Wednesday, June 20, 2007

How to Homeschool Over the Summer, Without Losing the Summer Feeling

Many holistic learners will take an official break over the summer, suspending academic learning and focusing on the joys of water and warm weather. Perhaps in a perfect world we'd be able to join them, but we've strayed far from our goals and so we need to stick with a small amount of academic content. Plus, the way we planned our year, we're only midway through grade 2.

Most of all, however, is the fact that my boys are currently interested in the academic work they are doing. They instigated it, and having not spent 13 years in public schools they don't view summer as the time to lay around, listen to music, sip iced tea, and read novels they ordinarily wouldn't give the time of day to. No, that is all me.

Still, there has to be a balance. Summer feels different. We stay up later and sleep in. We're outdoors more in the mornings and evenings. It's warm in the house and we have less physical energy.

So here are some ideas for those who choose to pursue focused learning throughout the summer.

Movement: If you usually start the day with circle time, why not take up an early morning walk instead? It's still cool out (or at least cooler than it's going to be). You can chant rhymes while you walk, or just stop and watch snails trail across the sidewalk. Walking is rhythmic and relaxing.

Arts and crafts: We always step up our arts and crafts in the summer time. Painting is easier when we can do it outdoors and clean up at the hose. Hot summer afternoons are meant for exploring with colored pencils under the cool of a fan. Beeswax is softer and easier to use.

Nature: Summer is a great season for unschooling science. Let the power of observation supply the questions. Journal what you see. Use a great reference book or two to look up your findings; we love the big DK/Smithsonian visual guides with titles such as Animal, Human, Earth, and Universe.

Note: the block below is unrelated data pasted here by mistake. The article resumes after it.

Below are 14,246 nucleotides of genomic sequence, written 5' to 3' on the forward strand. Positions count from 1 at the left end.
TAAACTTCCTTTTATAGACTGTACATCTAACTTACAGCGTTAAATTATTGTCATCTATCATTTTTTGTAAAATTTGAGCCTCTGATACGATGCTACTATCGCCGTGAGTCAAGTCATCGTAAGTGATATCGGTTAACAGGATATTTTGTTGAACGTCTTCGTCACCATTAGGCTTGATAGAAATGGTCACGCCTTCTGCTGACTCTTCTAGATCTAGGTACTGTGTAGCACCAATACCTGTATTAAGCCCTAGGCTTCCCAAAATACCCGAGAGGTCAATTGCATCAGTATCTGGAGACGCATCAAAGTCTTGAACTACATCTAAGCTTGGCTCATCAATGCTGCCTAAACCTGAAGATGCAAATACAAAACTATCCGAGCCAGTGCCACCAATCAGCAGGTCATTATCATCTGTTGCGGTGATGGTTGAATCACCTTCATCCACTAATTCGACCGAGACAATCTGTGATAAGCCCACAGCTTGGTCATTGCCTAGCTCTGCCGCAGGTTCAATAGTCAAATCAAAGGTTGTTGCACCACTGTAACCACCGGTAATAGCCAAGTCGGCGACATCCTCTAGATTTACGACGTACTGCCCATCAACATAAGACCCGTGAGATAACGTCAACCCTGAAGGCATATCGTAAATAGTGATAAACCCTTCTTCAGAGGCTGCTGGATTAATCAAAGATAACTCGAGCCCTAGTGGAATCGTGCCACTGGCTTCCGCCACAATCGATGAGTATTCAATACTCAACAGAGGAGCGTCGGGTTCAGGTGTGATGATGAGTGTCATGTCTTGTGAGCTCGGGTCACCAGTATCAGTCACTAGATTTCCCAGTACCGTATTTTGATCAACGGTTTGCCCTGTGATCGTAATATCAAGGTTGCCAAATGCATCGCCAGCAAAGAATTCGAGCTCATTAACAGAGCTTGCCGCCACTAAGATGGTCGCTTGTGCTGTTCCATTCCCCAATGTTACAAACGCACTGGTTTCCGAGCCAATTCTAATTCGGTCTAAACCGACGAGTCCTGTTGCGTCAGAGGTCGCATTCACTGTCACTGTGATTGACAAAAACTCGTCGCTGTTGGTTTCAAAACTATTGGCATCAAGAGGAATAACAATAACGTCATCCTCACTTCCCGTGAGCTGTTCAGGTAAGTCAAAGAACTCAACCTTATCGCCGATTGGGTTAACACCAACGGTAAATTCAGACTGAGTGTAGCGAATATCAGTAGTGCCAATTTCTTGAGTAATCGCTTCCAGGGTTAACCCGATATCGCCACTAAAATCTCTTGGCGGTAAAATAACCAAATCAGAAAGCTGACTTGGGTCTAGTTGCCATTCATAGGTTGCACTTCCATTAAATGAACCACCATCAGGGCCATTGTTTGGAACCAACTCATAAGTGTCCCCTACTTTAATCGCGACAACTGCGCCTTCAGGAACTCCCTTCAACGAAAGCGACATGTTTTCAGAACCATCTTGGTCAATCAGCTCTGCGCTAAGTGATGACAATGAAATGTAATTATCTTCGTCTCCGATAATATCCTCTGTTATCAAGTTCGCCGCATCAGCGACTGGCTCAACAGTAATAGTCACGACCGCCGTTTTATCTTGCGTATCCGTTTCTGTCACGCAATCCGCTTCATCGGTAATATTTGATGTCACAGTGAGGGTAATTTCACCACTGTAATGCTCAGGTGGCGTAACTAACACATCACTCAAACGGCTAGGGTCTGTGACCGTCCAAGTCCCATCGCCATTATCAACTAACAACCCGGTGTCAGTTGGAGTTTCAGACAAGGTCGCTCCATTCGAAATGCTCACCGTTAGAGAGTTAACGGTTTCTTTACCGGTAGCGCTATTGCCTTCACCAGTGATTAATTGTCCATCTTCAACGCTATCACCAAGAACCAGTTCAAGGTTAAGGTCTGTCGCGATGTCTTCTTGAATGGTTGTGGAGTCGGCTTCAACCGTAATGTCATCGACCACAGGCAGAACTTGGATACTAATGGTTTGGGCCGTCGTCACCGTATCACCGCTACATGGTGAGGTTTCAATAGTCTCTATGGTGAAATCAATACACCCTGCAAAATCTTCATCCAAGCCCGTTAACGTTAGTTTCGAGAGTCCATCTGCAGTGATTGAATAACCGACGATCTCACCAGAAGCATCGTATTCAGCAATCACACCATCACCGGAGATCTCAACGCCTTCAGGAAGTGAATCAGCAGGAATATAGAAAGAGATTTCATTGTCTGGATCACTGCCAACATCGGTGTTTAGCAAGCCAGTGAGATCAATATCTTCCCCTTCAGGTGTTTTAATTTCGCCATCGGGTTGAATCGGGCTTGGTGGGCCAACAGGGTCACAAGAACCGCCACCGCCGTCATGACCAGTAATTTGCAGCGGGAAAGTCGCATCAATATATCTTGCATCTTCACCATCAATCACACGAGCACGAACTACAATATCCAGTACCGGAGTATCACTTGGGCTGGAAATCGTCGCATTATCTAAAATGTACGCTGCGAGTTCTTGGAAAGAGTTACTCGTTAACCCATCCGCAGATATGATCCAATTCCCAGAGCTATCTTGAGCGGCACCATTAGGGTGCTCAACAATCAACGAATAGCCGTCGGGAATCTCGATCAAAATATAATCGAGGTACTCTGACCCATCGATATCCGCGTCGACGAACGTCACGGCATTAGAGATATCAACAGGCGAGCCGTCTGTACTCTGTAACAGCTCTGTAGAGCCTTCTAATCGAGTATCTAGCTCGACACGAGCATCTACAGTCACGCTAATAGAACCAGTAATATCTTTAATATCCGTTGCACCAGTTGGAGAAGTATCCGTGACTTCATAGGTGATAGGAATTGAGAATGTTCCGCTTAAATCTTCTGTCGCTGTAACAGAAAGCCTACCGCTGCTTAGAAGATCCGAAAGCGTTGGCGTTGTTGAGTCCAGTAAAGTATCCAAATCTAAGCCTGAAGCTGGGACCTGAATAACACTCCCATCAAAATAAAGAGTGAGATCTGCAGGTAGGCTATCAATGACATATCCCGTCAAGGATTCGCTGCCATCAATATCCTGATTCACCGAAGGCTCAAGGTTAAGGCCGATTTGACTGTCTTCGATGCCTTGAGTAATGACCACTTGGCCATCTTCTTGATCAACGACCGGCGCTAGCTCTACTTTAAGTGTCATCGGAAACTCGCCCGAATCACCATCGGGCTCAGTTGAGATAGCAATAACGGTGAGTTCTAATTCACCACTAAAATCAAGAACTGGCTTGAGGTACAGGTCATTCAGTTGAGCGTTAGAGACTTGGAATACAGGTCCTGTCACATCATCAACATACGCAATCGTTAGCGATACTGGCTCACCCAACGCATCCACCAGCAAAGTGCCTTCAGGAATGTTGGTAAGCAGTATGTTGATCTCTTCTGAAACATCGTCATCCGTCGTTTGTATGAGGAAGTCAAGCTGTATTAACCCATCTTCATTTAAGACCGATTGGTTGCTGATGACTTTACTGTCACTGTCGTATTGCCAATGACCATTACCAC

Music: Find out if you have a summer concert series in your area. We find music both at our summer music festival and at the weekly farmer's market. We listen to more recorded music as well; what is summer without a soundtrack? Make music too; summer is all about singing around campfires and strumming guitars in the park.

As for immersing yourself in a culture? How about American culture! Celebrate summer with picnics, lemonade stands, swimming, BBQs, and porch swings. Listen to John Philip Sousa, march around, bang drums and crash cymbals. Go camping, go to the beach...heck, hang out in the cool of a movie theater. Make summer different!

Academics: If you choose to do academics over the summer, why not veer from the traditional Enki/Waldorf model? Choose a great children' novel, read from it daily, and go from there. Draw pictures, make up verses, study grammar. How about focusing on poetry all summer? We're brushing up on phonics in really short lessons, playing a lot of word games, and reading out loud daily. We're finishing up Little House on the Prairie and have chosen King Beetle Tamer for our next book, while Papa has been reading to us from Eldest.

We've pretty much unschooled math all year, but now the boys are asking for more concrete work. Horror of all horrors, we're going to buy a few workbooks. Holistic parents may hate workbooks, but a lot of kids really like them, and my guys love the Kumon workbooks best of all. We'll work with manipulatives and games too, and perhaps fit in a story cycle.

Don't spend a lot of time on academics. If you can, get it all done mid-morning and leave your afternoons fancy free. Leave a couple of days a week open from friends and adventures. Be willing to deviate from the schedule.

Think like an unschooler. If you can, put aside all of your goals and ideas and explore whatever your children come up with. You might think that they won't want to practice reading or brush up on place value, but in reality even these topics come up. Take their spark of interest and run with it.

Finally, if you can, try to let it all go for at least a month. Stick to a basic rhythm, especially if your children are young, but just go with the flow.